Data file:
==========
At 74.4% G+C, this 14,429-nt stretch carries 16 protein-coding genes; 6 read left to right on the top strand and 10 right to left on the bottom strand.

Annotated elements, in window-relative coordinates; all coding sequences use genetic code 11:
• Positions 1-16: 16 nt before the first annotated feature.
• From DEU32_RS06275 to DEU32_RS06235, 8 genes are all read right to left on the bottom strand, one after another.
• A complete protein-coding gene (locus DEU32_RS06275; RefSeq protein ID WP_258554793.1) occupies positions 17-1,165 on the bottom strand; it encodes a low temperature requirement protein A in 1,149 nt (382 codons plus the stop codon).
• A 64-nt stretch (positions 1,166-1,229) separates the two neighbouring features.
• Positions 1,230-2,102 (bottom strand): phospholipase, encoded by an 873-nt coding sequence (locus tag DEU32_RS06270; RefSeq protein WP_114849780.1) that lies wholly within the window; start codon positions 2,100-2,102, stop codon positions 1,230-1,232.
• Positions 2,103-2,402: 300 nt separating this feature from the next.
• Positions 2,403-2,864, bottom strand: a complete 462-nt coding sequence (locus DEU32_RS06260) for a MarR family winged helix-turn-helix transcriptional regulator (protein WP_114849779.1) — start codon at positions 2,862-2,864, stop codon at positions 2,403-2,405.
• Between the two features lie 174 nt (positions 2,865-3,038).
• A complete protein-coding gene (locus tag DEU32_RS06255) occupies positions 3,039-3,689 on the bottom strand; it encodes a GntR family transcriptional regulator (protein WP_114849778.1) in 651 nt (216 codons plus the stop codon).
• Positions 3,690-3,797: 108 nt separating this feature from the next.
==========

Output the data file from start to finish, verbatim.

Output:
At 74.4% G+C, this 14,429-nt stretch carries 16 protein-coding genes; 6 read left to right on the top strand and 10 right to left on the bottom strand.

Annotated elements, in window-relative coordinates; all coding sequences use genetic code 11:
• Positions 1-16: 16 nt before the first annotated feature.
• From DEU32_RS06275 to DEU32_RS06235, 8 genes are all read right to left on the bottom strand, one after another.
• A complete protein-coding gene (locus DEU32_RS06275; RefSeq protein ID WP_258554793.1) occupies positions 17-1,165 on the bottom strand; it encodes a low temperature requirement protein A in 1,149 nt (382 codons plus the stop codon).
• A 64-nt stretch (positions 1,166-1,229) separates the two neighbouring features.
• Positions 1,230-2,102 (bottom strand): phospholipase, encoded by an 873-nt coding sequence (locus tag DEU32_RS06270; RefSeq protein WP_114849780.1) that lies wholly within the window; start codon positions 2,100-2,102, stop codon positions 1,230-1,232.
• Positions 2,103-2,402: 300 nt separating this feature from the next.
• Positions 2,403-2,864, bottom strand: a complete 462-nt coding sequence (locus DEU32_RS06260) for a MarR family winged helix-turn-helix transcriptional regulator (protein WP_114849779.1) — start codon at positions 2,862-2,864, stop codon at positions 2,403-2,405.
• Between the two features lie 174 nt (positions 2,865-3,038).
• A complete protein-coding gene (locus tag DEU32_RS06255) occupies positions 3,039-3,689 on the bottom strand; it encodes a GntR family transcriptional regulator (protein WP_114849778.1) in 651 nt (216 codons plus the stop codon).
• Positions 3,690-3,797: 108 nt separating this feature from the next.